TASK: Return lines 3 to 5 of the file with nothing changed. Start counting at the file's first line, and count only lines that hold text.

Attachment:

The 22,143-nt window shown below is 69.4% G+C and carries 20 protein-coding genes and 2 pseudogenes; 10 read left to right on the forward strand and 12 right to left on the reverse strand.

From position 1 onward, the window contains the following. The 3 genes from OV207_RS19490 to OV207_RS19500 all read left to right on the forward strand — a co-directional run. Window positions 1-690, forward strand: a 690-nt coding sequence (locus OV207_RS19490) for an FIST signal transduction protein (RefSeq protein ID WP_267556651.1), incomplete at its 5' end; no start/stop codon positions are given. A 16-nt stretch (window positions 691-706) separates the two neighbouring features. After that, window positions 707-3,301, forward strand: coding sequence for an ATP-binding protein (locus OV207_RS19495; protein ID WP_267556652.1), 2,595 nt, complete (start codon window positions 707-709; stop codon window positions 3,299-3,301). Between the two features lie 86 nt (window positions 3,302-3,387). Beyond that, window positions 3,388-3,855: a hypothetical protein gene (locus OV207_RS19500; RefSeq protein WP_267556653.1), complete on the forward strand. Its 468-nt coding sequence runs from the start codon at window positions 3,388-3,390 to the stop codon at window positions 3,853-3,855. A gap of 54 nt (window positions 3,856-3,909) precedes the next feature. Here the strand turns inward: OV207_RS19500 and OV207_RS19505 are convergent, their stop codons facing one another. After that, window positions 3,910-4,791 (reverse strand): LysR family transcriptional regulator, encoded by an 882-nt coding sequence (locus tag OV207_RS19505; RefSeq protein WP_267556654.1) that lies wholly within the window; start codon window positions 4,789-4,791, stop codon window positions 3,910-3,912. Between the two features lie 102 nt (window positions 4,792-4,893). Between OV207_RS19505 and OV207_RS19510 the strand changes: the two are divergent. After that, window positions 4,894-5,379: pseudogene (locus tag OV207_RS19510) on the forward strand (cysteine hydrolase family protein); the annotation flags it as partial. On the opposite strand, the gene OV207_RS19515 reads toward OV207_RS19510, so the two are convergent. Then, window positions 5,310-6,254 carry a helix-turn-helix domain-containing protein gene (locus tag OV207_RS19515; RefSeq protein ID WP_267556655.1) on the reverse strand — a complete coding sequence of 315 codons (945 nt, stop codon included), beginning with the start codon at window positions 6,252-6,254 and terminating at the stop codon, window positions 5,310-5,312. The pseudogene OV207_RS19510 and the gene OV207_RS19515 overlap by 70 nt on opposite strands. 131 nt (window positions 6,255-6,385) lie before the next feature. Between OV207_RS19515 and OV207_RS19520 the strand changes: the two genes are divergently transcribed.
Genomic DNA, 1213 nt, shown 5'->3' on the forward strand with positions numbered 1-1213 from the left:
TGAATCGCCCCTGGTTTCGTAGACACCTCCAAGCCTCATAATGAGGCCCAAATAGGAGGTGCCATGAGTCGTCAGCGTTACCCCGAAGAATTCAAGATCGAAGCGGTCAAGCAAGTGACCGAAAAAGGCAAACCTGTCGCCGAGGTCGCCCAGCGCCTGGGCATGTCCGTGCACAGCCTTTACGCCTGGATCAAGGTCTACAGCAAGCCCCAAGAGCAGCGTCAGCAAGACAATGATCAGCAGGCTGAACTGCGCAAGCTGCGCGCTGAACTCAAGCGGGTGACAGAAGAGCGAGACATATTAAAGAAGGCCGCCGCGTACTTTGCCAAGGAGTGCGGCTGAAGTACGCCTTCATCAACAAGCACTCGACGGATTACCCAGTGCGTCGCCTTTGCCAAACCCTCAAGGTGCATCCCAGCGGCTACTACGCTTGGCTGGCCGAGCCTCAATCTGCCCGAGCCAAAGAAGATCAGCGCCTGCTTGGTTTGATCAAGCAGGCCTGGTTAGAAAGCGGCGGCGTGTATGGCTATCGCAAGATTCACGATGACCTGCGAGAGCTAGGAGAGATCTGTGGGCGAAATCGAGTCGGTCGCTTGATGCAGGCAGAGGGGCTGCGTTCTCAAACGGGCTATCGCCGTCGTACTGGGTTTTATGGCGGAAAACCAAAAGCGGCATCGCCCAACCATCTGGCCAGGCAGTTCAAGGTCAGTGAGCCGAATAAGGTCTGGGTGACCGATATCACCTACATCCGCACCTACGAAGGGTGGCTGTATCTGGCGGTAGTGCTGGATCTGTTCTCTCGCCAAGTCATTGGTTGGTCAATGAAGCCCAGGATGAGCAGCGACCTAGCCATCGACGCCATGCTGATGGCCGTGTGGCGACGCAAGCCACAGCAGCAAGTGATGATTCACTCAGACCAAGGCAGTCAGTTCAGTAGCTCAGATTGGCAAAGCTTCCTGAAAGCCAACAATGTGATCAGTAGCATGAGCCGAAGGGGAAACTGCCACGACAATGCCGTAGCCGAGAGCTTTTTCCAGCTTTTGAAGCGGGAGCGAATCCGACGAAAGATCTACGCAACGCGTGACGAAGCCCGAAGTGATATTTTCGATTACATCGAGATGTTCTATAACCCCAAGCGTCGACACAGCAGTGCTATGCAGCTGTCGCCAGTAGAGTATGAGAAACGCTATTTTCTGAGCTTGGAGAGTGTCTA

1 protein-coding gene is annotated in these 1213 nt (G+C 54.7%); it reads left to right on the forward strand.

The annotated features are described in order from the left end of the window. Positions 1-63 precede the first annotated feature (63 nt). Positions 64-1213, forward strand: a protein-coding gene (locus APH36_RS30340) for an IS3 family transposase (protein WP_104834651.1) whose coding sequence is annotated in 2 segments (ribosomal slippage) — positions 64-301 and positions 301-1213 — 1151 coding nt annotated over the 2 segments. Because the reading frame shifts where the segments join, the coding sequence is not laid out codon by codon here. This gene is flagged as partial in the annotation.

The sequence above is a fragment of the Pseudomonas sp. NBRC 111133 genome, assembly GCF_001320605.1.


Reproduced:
Genomic DNA, 1213 nt, shown 5'->3' on the forward strand with positions numbered 1-1213 from the left:
TGAATCGCCCCTGGTTTCGTAGACACCTCCAAGCCTCATAATGAGGCCCAAATAGGAGGTGCCATGAGTCGTCAGCGTTACCCCGAAGAATTCAAGATCGAAGCGGTCAAGCAAGTGACCGAAAAAGGCAAACCTGTCGCCGAGGTCGCCCAGCGCCTGGGCATGTCCGTGCACAGCCTTTACGCCTGGATCAAGGTCTACAGCAAGCCCCAAGAGCAGCGTCAGCAAGACAATGATCAGCAGGCTGAACTGCGCAAGCTGCGCGCTGAACTCAAGCGGGTGACAGAAGAGCGAGACATATTAAAGAAGGCCGCCGCGTACTTTGCCAAGGAGTGCGGCTGAAGTACGCCTTCATCAACAAGCACTCGACGGATTACCCAGTGCGTCGCCTTTGCCAAACCCTCAAGGTGCATCCCAGCGGCTACTACGCTTGGCTGGCCGAGCCTCAATCTGCCCGAGCCAAAGAAGATCAGCGCCTGCTTGGTTTGATCAAGCAGGCCTGGTTAGAAAGCGGCGGCGTGTATGGCTATCGCAAGATTCACGATGACCTGCGAGAGCTAGGAGAGATCTGTGGGCGAAATCGAGTCGGTCGCTTGATGCAGGCAGAGGGGCTGCGTTCTCAAACGGGCTATCGCCGTCGTACTGGGTTTTATGGCGGAAAACCAAAAGCGGCATCGCCCAACCATCTGGCCAGGCAGTTCAAGGTCAGTGAGCCGAATAAGGTCTGGGTGACCGATATCACCTACATCCGCACCTACGAAGGGTGGCTGTATCTGGCGGTAGTGCTGGATCTGTTCTCTCGCCAAGTCATTGGTTGGTCAATGAAGCCCAGGATGAGCAGCGACCTAGCCATCGACGCCATGCTGATGGCCGTGTGGCGACGCAAGCCACAGCAGCAAGTGATGATTCACTCAGACCAAGGCAGTCAGTTCAGTAGCTCAGATTGGCAAAGCTTCCTGAAAGCCAACAATGTGATCAGTAGCATGAGCCGAAGGGGAAACTGCCACGACAATGCCGTAGCCGAGAGCTTTTTCCAGCTTTTGAAGCGGGAGCGAATCCGACGAAAGATCTACGCAACGCGTGACGAAGCCCGAAGTGATATTTTCGATTACATCGAGATGTTCTATAACCCCAAGCGTCGACACAGCAGTGCTATGCAGCTGTCGCCAGTAGAGTATGAGAAACGCTATTTTCTGAGCTTGGAGAGTGTCTA

1 protein-coding gene is annotated in these 1213 nt (G+C 54.7%); it reads left to right on the forward strand.